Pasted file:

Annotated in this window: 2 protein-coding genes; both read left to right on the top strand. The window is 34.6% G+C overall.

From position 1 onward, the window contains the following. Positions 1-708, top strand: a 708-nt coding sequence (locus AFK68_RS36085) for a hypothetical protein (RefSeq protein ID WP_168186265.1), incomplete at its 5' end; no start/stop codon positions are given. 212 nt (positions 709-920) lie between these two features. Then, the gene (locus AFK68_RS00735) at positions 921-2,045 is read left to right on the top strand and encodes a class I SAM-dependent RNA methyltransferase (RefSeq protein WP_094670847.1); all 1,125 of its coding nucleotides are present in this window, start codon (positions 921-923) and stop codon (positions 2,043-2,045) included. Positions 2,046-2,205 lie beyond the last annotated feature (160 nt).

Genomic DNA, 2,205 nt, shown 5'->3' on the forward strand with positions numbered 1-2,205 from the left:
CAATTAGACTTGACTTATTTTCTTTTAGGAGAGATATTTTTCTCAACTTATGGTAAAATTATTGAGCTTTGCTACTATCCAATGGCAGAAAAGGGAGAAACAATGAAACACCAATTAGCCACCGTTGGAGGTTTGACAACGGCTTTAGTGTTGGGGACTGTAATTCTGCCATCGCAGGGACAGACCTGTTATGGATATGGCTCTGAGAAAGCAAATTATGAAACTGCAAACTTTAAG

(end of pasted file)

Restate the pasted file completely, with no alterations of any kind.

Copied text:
Annotated in this window: 2 protein-coding genes; both read left to right on the top strand. The window is 34.6% G+C overall.

From position 1 onward, the window contains the following. Positions 1-708, top strand: a 708-nt coding sequence (locus AFK68_RS36085) for a hypothetical protein (RefSeq protein ID WP_168186265.1), incomplete at its 5' end; no start/stop codon positions are given. 212 nt (positions 709-920) lie between these two features. Then, the gene (locus AFK68_RS00735) at positions 921-2,045 is read left to right on the top strand and encodes a class I SAM-dependent RNA methyltransferase (RefSeq protein WP_094670847.1); all 1,125 of its coding nucleotides are present in this window, start codon (positions 921-923) and stop codon (positions 2,043-2,045) included. Positions 2,046-2,205 lie beyond the last annotated feature (160 nt).

Genomic DNA, 2,205 nt, shown 5'->3' on the forward strand with positions numbered 1-2,205 from the left:
CAATTAGACTTGACTTATTTTCTTTTAGGAGAGATATTTTTCTCAACTTATGGTAAAATTATTGAGCTTTGCTACTATCCAATGGCAGAAAAGGGAGAAACAATGAAACACCAATTAGCCACCGTTGGAGGTTTGACAACGGCTTTAGTGTTGGGGACTGTAATTCTGCCATCGCAGGGACAGACCTGTTATGGATATGGCTCTGAGAAAGCAAATTATGAAACTGCAAACTTTAAG